Shane Fenton and Chris Mitchell of Thompson Johnson Woodworking rebuild the foundation of a Maine island house on a waterlogged site, a stone's throw from the salt water of the Casco Bay.
The project house before demolition of the existing porch. Drainage on site was an obvious problem; hidden issues with the foundation piers soon came to light.
Concrete piers supporting the building's posts looked a little sketchy, so the plans called for replacing a few piers if needed.
As the job progressed, it became evident that most of the concrete piers supporting the house were deficient. This pier, for example, had no footing and did not extend below the frost line.
Frost action and the movement of heavy, saturated soil cracked this existing foundation pier, which apparently lacked any steel reinforcement.
On the side of the house closest to the ocean, the crew set new foundation piers to support an open post system for the building's porch and roof.
Working in soggy, heavy clay soils, the crew formed up footings for a new concrete retaining wall and foundation to support the new addition.
The new footing for the porch foundation and retaining wall sits in the wet trench. Drainage is a problem on this site, which is located just a stone's throw from the salt water of the Casco Bay.
Wooden forms in place for a new foundation wall, designed to hold back new fill as well as support the remodeled house structure. Because of zoning restrictions, the new structure had to stay within the footprint of the existing house.
Wooden forms for a new foundation wall, designed to allow for re-grading the site as well as supporting the reconstructed porch and kitchen addition.
The poured concrete foundation wall after backfill. This wall is designed as a retaining wall, but fill could not be added to the site because of environmental rules.
This portion of the foundation reconstruction is ready to serve as a retaining wall as well as a support for the building. But plans to re-grade the site were put on hold because of a city environmental review.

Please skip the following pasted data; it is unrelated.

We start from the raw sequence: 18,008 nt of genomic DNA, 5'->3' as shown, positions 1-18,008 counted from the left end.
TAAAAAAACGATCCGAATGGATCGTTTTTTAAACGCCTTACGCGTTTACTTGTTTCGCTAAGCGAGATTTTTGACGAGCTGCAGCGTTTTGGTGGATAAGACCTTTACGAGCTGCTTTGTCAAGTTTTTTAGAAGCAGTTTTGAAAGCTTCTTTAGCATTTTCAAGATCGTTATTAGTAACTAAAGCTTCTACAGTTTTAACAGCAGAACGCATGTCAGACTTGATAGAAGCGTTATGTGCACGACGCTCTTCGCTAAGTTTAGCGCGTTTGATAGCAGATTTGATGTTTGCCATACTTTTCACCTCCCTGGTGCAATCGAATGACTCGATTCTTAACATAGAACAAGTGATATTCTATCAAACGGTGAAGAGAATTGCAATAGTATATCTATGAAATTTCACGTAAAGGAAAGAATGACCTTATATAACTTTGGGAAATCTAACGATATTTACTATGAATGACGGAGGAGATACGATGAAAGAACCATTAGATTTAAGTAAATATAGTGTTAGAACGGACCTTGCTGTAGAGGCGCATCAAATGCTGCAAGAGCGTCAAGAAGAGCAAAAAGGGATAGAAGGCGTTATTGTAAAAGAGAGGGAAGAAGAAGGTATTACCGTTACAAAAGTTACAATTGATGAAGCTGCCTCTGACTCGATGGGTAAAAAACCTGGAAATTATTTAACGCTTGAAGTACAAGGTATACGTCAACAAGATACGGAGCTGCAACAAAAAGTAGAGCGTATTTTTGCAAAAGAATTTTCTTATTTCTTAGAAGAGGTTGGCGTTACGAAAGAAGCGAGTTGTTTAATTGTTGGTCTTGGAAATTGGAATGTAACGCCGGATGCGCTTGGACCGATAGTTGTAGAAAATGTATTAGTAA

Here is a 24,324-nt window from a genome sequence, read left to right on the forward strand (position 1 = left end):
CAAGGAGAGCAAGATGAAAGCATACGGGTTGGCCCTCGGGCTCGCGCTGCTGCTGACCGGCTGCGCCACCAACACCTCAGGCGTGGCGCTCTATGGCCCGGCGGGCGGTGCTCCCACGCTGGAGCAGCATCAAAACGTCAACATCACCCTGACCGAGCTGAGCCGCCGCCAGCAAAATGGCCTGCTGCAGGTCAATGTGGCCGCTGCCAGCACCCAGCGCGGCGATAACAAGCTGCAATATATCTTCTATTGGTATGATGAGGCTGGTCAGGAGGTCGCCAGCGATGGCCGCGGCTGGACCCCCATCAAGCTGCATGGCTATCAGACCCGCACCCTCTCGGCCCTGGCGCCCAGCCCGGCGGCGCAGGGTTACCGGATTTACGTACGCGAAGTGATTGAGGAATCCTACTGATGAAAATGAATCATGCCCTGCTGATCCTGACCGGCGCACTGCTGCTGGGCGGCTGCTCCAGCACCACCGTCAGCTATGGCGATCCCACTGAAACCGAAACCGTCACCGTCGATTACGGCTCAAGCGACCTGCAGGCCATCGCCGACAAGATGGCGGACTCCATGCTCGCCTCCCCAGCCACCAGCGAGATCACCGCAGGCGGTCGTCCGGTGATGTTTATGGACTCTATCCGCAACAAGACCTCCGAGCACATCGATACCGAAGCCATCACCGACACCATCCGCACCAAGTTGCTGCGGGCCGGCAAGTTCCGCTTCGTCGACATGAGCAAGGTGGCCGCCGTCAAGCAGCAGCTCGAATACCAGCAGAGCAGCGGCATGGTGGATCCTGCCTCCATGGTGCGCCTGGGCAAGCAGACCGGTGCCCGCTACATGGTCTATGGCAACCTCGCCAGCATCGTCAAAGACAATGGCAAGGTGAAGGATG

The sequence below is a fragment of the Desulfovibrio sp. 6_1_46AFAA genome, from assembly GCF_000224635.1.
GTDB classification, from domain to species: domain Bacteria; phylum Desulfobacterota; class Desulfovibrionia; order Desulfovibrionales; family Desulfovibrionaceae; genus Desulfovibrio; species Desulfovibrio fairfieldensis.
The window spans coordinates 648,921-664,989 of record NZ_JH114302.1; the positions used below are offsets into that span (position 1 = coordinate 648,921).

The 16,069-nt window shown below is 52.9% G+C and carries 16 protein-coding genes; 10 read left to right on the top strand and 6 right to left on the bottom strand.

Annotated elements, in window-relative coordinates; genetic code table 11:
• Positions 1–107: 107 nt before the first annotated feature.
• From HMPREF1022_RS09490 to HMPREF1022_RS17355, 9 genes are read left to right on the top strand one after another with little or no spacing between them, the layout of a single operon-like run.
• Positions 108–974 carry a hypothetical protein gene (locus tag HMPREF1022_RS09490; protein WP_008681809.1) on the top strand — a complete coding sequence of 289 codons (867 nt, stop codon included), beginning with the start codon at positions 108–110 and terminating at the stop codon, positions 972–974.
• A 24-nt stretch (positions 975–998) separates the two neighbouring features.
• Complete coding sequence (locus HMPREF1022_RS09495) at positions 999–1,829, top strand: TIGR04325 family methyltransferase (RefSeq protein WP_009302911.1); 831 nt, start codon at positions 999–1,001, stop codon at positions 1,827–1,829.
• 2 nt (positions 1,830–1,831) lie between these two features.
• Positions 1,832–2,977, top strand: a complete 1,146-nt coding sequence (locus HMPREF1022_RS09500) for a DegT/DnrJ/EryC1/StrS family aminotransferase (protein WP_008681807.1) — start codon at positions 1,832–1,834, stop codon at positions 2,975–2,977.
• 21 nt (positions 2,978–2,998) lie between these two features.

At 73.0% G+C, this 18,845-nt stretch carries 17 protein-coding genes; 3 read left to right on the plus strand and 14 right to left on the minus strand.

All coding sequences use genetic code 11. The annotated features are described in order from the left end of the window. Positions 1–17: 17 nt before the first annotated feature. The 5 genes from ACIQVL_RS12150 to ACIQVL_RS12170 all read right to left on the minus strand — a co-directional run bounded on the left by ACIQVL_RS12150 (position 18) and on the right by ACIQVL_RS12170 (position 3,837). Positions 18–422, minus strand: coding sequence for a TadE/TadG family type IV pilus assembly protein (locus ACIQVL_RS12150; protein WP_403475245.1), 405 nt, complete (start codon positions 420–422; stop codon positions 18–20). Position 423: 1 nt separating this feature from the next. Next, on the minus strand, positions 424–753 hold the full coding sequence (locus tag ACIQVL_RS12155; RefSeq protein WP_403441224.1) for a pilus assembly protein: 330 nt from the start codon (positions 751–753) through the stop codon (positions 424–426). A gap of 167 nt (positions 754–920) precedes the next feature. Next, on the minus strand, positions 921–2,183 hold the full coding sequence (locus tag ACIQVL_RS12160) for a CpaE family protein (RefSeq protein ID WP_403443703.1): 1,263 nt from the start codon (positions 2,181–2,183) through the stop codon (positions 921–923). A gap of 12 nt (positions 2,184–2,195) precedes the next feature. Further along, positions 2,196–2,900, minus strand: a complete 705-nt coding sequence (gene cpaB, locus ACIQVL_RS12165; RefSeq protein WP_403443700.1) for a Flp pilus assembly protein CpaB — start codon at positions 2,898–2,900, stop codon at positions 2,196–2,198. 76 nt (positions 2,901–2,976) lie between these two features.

The crew temporarily supported the existing porch roof, while completely reconstructing the lower supporting structure and deck.
With the house temporarily supported on jacks and the new post structure framed in for the post, the crew hurried to build the new porch before winter weather set in. To the rear is the Casco Bay, just a few feet away from the property.
Chris throws out a shovelfull of ice and mud from the excavation. After precast post bases were set, the holes filled up with groundwater overnight.
Chris vacuums water out of the excavation. After a sump pump got clogged with silt, the crew switched to a Ridgid shop vacuum, which handled the muddy water with ease.
Chris drills holes for steel reinforcement in the precast footing pad using a hammer drill.
Chris cuts pieces of half-inch reinforcing steel to length with an abrasive grinder wheel.
Chris sets a new Sonotube into place over the newly set rebar in the precast footing pad.
Chris sets a new Sonotube in place on the precast pad, slipping the tube over the steel reinforcement.
Chris positions the Sonotube in place over the precast pad and rebar and underneath the existing wood post.
Chris shoots a screw into the temporary brace he will use to hold the Sonotube in place as he fills it.
Shane checks his newly placed Sonotube for plumb before screwing the tube to the temporary 2x6 cross brace.
Shane digs a shovelfull of soil for backfilling the base of the newly set Sonotube.
Shane digs into the spoil and overdig from the foundation pier hole for gravel to backfill the new Sonotube. After a few cold days, the first few inches of material has frozen solid.
The crew shoveled loose gravel around the base of the Sonotubes to hold them steady as they filled the tubes with concrete.
Shane Fenton passes a bucket of concrete to Chris Mitchell in the crawl space. Tight conditions are typical of foundation work in the island's older housing stock.
Chris Mitchell pours concrete into the Sonotube for a new foundation pier. Each four-foot tube took about four to six buckets of concrete.